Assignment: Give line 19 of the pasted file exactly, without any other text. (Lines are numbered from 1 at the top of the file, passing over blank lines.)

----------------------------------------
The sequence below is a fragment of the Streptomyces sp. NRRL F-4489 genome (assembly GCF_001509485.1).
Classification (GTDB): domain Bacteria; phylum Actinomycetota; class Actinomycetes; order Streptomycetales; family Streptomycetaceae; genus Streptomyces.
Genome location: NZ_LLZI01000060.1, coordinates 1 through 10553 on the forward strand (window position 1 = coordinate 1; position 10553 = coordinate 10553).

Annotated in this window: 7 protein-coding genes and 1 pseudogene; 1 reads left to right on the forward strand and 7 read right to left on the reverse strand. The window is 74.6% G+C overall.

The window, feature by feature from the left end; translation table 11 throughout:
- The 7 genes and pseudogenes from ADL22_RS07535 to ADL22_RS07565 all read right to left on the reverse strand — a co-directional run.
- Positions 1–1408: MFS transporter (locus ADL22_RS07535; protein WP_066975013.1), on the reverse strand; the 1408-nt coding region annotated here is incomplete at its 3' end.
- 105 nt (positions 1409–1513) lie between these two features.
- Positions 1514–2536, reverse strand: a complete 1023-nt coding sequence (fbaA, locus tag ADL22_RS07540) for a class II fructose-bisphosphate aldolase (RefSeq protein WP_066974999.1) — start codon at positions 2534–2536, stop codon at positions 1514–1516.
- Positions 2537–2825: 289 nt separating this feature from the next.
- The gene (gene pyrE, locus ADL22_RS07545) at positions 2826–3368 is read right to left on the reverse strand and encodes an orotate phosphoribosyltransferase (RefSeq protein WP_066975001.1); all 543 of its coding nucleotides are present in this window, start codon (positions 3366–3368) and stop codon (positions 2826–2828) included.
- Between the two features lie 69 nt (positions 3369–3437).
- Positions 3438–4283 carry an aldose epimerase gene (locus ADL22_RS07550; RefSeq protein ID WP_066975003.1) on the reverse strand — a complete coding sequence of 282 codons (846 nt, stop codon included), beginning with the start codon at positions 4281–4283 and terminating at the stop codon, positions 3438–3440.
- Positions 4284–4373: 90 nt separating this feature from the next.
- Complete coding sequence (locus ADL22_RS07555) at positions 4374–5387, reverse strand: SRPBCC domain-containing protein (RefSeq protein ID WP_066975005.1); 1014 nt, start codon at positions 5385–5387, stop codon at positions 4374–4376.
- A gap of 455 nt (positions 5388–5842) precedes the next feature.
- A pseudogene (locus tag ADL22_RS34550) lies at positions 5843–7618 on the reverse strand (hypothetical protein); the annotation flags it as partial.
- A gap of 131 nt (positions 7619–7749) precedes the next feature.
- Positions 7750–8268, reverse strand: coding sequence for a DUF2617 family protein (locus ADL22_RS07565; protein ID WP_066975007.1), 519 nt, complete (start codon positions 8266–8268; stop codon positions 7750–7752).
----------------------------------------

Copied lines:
- Positions 7750–8268, reverse strand: coding sequence for a DUF2617 family protein (locus ADL22_RS07565; protein ID WP_066975007.1), 519 nt, complete (start codon positions 8266–8268; stop codon positions 7750–7752).